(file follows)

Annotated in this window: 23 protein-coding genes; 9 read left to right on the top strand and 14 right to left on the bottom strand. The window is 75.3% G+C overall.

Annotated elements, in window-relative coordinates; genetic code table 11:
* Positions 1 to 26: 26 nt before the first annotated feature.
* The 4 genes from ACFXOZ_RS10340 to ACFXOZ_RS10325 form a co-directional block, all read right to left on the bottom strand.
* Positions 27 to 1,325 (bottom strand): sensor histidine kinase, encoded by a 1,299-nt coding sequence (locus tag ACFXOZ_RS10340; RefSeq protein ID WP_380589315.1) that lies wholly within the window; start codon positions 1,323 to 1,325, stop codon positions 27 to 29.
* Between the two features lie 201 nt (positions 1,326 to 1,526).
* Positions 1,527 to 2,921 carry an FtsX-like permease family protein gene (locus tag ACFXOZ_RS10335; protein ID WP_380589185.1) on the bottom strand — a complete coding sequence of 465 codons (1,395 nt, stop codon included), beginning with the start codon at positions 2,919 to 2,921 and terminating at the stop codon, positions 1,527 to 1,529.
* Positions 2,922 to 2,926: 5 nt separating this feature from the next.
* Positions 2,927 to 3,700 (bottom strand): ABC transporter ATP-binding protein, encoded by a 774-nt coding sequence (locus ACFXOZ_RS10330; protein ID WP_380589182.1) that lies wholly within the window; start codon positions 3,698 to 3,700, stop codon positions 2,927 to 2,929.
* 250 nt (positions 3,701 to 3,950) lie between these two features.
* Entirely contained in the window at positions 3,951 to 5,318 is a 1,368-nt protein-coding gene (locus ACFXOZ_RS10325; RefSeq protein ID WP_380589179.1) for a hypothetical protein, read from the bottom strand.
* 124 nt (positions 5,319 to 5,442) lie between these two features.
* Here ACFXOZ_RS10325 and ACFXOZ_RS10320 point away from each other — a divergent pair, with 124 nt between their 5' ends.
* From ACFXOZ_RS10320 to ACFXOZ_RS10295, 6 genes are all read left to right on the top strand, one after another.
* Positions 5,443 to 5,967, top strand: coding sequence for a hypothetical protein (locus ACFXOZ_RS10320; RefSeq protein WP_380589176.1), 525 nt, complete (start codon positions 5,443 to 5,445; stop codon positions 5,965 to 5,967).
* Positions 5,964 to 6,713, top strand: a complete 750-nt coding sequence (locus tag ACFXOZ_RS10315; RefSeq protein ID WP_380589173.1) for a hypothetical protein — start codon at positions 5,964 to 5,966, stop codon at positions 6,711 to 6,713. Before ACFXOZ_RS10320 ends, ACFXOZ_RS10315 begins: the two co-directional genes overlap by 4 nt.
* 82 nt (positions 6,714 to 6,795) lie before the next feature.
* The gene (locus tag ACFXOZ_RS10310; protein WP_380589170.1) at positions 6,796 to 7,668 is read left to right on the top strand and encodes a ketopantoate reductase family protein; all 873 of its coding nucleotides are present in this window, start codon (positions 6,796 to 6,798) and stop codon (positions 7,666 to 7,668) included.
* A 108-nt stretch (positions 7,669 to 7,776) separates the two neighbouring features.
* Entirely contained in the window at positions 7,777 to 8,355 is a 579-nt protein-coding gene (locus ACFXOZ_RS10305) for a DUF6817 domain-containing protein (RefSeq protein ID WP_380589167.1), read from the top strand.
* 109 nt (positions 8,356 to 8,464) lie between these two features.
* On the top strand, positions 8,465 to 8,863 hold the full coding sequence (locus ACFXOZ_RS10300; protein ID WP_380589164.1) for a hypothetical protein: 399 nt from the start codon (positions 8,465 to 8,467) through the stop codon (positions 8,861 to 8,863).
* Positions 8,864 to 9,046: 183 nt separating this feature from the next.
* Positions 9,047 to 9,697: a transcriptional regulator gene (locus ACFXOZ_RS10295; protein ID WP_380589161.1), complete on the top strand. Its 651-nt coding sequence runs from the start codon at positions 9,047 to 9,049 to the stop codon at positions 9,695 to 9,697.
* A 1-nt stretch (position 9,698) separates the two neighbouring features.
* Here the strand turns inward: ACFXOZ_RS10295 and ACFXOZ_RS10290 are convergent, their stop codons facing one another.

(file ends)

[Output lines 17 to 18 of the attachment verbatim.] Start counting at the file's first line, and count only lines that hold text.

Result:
* 82 nt (positions 6,714 to 6,795) lie before the next feature.
* The gene (locus tag ACFXOZ_RS10310; protein WP_380589170.1) at positions 6,796 to 7,668 is read left to right on the top strand and encodes a ketopantoate reductase family protein; all 873 of its coding nucleotides are present in this window, start codon (positions 6,796 to 6,798) and stop codon (positions 7,666 to 7,668) included.